At 268.7 MW, India’s Sept Solar Additions Lowest In 5 Years

At 268.7 MW, India’s Sept Solar Additions Lowest In 5 Years With Lowest New Additions, Sept Proved To Be The Worst For India's RE Sector 

The latest installed capacity data from the Central Electricity Authority (CEA) shows that India could add only 268.77 Megawatt (MW) of new renewable energy capacities in September this year. An analysis of the older records by Saur Energy revealed that this was the lowest addition of green power in the month of September in the last five years.

Monthly installed capacity archival data from CEA revealed that India added 1,249 GW of renewable capacities in the same month in 2019-2020. During the same period, the country reported additions of 436 MW of renewable energy in 2020-21 and 2,002.68 MW in 2022-23. It made India’s new addition of green energy the slowest in the last five years during September 2023. 

On the other hand, in terms of H1 (half-yearly) data, the additions of renewable energy are slower compared to 2022-23. As per the data available with the CEA, India added 8,194.94 MW of renewable energy capacities from April 2022-23 to September 2022-23 (H1). On the other hand, during the H1 of the current fiscal, India added only 6,624.39 MW, hinting toward negative growth.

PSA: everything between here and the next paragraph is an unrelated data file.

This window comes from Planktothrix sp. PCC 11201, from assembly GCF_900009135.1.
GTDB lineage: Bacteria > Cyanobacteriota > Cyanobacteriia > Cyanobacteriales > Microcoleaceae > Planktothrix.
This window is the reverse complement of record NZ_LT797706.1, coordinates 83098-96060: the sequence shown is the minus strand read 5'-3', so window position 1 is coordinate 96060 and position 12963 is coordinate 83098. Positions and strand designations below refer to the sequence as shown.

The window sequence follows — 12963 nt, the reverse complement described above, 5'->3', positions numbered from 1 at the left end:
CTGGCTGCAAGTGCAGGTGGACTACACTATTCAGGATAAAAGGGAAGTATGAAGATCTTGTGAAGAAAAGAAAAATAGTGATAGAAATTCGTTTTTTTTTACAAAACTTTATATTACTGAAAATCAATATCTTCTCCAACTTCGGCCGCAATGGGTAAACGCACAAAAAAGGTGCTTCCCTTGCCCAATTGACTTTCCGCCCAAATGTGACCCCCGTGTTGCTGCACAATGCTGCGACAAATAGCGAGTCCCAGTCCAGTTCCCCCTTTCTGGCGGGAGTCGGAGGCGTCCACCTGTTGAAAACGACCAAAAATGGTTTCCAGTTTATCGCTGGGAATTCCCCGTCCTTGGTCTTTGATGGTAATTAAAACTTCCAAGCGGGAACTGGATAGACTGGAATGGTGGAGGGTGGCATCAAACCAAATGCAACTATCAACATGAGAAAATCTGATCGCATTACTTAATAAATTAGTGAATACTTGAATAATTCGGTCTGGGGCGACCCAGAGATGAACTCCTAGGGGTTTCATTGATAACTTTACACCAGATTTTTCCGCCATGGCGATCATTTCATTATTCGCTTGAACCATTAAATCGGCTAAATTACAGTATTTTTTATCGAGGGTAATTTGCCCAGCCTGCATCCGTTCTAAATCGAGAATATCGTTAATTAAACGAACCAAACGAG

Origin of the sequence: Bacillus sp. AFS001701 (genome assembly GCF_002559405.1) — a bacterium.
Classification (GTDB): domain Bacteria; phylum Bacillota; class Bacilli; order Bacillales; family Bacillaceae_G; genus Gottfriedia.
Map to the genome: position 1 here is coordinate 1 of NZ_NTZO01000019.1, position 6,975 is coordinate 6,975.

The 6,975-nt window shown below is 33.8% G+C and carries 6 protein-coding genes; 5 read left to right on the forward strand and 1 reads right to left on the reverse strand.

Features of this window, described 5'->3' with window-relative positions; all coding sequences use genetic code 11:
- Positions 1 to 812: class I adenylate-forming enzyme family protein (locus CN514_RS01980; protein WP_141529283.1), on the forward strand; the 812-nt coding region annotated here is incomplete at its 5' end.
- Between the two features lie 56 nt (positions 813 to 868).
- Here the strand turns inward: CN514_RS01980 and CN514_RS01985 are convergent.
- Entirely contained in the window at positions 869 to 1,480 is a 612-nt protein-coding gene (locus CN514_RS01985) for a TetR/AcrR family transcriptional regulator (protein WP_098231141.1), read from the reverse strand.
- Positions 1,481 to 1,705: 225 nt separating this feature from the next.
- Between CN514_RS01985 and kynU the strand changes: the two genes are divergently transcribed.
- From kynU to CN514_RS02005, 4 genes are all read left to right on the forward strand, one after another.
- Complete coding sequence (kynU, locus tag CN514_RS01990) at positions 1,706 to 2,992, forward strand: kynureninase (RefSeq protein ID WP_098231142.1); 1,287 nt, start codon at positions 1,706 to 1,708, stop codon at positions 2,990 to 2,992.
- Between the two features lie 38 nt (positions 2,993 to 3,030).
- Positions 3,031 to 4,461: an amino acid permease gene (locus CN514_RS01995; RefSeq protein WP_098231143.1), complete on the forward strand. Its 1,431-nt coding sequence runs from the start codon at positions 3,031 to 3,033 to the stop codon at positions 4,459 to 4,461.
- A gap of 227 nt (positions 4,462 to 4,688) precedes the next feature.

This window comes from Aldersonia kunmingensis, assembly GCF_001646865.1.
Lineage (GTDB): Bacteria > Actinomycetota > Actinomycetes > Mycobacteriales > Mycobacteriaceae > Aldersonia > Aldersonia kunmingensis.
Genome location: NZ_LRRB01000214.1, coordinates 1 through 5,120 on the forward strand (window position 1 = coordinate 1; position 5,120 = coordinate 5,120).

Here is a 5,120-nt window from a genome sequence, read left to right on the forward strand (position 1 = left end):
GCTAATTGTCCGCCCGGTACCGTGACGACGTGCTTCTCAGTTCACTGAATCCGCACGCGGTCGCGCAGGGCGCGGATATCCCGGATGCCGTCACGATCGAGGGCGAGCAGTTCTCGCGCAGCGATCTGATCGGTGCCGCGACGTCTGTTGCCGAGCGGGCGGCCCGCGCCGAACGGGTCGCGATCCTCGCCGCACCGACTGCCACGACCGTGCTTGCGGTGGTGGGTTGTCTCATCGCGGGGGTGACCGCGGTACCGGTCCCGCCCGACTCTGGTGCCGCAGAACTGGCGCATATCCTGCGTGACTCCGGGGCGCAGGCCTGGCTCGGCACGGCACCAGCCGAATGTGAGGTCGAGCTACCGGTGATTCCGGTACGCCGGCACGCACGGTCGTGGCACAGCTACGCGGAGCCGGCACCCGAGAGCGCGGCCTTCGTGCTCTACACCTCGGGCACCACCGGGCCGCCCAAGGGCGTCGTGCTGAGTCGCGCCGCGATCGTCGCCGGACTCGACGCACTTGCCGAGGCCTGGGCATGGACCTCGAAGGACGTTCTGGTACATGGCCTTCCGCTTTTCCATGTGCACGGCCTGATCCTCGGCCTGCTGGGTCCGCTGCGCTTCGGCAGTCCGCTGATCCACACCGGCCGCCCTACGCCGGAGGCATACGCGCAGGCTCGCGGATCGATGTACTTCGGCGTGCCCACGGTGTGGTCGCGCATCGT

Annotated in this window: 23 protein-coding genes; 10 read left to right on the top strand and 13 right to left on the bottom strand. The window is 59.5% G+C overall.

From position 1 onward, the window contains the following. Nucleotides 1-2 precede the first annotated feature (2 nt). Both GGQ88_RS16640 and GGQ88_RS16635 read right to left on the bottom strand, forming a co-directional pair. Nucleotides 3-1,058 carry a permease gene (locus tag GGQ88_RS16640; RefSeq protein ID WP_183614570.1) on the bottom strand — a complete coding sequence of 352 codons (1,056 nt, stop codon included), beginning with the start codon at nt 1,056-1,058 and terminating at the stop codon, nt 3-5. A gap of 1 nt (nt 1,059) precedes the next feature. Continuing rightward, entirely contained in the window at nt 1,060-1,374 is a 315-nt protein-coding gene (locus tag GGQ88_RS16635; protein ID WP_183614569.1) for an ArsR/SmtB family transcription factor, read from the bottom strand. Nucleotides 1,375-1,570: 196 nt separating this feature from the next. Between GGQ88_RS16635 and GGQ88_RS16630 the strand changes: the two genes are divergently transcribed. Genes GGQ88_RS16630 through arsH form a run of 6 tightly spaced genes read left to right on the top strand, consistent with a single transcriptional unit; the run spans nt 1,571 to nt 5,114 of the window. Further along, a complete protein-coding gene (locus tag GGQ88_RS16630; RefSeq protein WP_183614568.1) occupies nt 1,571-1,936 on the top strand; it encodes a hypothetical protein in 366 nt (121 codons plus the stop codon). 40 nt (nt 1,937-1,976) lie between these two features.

Solar leads the growth 

Meanwhile, data from the government agency claimed that out of the 268.77 MW of new renewable energy added in September this year, most of them were solar energy, with no new growth reported in small hydropower plants and biomass.

Data revealed that in September this year, India added 170.74 MW of solar energy while it added 94.95 MW of wind energy. In addition to these prime sources, India saw the addition of 3 MW of new capacities from waste-to-energy capacities. 

This contrasts with the growth of renewable energy in the country in the previous few months. For example, India added 2,873 MW of new capacities in June this year. It also added 1076 MW of new green energy capacities in May this year. 


While the poor capacity additions in September are also a reflection of the tendering and auctions environment back in 2021 or even earlier, the fact remains that such poor numbers augur poorly for 2023 numbers. With a minimum target of 25 GW per year from here on to meet 2030 goals, and a looming power crisis, due to faster than expected rise in demand, a turnaround in pace of additions is needed, sooner rather than later. For now, it is clear that the situation will improve by early next year, based on the tendering that was done since 2022 as well as the pending pipeline, but 2023 looks set to be poor show overall, with three months to go.

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